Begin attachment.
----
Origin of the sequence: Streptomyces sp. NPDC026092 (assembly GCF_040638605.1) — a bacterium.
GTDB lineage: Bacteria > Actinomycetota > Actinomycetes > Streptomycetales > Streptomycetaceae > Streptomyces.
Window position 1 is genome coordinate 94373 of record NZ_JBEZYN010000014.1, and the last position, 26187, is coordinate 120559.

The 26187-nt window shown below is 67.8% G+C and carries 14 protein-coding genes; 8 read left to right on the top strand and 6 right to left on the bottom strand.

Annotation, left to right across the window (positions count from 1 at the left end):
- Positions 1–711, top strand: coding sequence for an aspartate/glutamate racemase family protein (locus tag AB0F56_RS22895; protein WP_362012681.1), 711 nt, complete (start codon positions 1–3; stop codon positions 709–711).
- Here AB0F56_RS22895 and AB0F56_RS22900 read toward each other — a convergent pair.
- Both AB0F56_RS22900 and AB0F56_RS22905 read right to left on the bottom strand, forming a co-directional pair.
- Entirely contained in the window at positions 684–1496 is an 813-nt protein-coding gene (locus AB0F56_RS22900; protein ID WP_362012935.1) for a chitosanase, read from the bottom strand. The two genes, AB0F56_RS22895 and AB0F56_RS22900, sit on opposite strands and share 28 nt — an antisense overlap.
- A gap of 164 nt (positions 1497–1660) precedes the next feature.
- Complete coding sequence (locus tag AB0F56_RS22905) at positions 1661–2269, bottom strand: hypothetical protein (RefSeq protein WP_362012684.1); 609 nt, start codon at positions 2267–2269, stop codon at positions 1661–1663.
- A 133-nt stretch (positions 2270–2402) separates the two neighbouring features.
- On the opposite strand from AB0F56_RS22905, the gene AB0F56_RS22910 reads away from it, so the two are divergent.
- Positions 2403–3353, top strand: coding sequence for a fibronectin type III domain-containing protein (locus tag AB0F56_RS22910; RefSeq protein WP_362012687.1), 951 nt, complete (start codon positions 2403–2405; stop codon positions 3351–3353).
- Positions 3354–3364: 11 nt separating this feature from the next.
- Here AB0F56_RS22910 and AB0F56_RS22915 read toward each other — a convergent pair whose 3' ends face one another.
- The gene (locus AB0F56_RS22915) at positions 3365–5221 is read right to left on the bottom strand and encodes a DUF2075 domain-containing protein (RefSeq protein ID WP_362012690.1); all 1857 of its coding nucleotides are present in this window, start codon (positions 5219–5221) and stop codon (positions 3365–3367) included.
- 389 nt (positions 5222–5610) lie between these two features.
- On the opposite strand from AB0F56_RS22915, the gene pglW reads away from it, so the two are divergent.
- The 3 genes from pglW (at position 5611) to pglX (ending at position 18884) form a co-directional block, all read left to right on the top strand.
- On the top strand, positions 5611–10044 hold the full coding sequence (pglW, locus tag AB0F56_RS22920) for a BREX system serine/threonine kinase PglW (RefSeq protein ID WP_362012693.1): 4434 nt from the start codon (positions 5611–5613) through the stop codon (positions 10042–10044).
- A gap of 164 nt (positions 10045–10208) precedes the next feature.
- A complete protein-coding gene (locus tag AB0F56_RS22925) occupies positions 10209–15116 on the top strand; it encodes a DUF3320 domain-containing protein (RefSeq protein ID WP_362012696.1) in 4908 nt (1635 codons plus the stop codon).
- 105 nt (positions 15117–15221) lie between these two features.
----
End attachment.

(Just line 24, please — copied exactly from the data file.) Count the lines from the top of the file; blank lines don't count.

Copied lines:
- 105 nt (positions 15117–15221) lie between these two features.